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      This is on one level pretty straightforward and on another level very arcane. There are two importance pieces of knowledge beyond normal Unix command line stuff needed to understand it: echo is a builtin in modern shells, and when a process writes to a closed pipe it is normally terminated with a SIGPIPE.

      Since echo is a builtin, the (echo red; echo green 1>&2) will all be run by one process. If this process does not start running until after echo blue has exited, it will receive SIGPIPE when it does echo red and die, and not go on to run echo green. So we have three order of execution cases:

      • the shell on the left side gets through both of its echos before echo blue runs (well, before it writes its output). The output you get is ‘green blue’.
      • the echo red happens before echo blue exits, so it doesn’t get a SIGPIPE, but echo green happens afterwards. The output you get is ‘blue green’. This is probably the usual case, especially on a multi-core system where both sides of the pipeline can run at once.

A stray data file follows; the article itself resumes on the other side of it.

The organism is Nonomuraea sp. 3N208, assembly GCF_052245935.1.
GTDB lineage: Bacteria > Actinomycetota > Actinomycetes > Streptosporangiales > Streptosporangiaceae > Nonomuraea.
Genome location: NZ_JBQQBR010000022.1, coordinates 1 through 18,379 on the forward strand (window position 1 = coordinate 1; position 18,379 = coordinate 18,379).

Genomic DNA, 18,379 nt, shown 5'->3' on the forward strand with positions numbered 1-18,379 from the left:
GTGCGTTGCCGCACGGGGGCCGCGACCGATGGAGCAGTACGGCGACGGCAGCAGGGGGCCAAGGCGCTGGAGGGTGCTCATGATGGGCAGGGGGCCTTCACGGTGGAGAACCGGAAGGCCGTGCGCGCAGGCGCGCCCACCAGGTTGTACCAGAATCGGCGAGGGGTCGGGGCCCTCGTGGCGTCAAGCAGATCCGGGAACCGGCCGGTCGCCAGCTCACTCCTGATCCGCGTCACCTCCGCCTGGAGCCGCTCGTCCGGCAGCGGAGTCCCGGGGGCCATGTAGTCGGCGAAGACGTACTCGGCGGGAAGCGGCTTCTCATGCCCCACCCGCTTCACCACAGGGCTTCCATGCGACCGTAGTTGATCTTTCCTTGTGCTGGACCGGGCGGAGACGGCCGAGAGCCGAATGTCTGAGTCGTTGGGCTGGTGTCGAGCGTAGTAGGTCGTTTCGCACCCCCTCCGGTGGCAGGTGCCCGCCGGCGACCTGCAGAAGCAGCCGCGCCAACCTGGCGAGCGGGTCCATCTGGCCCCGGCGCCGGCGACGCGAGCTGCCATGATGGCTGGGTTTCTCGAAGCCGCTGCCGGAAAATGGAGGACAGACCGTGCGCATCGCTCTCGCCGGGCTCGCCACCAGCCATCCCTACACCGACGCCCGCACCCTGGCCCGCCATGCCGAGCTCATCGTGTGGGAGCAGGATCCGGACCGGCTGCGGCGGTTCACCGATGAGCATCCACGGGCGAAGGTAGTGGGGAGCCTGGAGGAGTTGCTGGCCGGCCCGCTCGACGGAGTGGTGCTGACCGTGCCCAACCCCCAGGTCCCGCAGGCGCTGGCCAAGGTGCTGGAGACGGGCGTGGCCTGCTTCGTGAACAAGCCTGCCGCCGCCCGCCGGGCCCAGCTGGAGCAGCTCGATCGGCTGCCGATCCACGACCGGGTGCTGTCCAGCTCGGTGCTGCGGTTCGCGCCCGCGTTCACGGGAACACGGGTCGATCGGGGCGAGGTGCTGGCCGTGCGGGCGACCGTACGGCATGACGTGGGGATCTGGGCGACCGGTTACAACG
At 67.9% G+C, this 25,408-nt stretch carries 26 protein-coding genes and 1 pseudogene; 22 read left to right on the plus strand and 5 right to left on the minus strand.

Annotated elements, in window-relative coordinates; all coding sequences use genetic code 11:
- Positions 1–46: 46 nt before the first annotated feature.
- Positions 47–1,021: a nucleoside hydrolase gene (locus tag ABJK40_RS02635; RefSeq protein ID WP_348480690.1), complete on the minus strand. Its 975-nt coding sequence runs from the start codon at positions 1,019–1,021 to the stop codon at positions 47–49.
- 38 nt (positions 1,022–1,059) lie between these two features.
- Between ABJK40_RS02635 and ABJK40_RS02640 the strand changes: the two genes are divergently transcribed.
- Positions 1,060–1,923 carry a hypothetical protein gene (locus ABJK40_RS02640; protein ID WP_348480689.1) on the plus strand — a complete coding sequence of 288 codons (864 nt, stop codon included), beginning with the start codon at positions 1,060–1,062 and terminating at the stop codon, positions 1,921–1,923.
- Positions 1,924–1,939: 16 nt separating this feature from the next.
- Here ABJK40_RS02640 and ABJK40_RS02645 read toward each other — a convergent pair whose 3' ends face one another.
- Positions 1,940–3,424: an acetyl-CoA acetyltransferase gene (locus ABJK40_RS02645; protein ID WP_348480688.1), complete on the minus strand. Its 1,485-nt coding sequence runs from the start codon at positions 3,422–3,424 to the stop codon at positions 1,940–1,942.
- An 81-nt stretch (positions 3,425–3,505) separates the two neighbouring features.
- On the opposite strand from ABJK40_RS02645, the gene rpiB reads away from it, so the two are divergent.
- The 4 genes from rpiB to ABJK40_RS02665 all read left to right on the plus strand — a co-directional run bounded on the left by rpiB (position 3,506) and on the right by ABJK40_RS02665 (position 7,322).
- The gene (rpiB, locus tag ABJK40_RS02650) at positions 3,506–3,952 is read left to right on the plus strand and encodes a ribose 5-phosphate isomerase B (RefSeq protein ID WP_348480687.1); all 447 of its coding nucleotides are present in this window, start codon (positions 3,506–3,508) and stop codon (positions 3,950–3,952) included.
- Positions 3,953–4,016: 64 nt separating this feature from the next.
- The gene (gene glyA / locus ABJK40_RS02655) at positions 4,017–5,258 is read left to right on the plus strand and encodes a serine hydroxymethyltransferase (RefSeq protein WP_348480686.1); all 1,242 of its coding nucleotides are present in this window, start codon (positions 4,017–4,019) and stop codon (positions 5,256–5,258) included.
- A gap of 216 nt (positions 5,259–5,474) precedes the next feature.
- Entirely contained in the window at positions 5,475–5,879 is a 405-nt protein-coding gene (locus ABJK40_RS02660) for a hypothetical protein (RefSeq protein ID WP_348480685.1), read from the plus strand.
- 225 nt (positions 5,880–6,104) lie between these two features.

• the echo blue process runs to completion before the shell on the left side gets a chance to finish echo red, so the left side shell is terminated before it writes ‘green’. The output you get is just ‘blue’.

      If echo wasn’t a builtin the SIGPIPE would only ever terminate the ‘echo red’ process, not the entire shell command sequence on the left side, and so you would normally always see ‘green’ in the output (unless you’ve set the option in the shell to terminate command sequences if one of them has an error). You might still theoretically see it before the ‘blue’, depending on scheduling.

      (I believe that one thing that makes ‘blue green’ a more likely output is that shells usually start the processes in pipelines from left to right, so the echo red; echo green 1>&2 will normally become ready to run ever so slightly before the echo blue.)

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        Also, for some extra raciness… isn’t stderr usually unbuffered, while stdout is usually line buffered?

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          At least when going to a pipe, stdout seems to be buffered in a 64k buffer.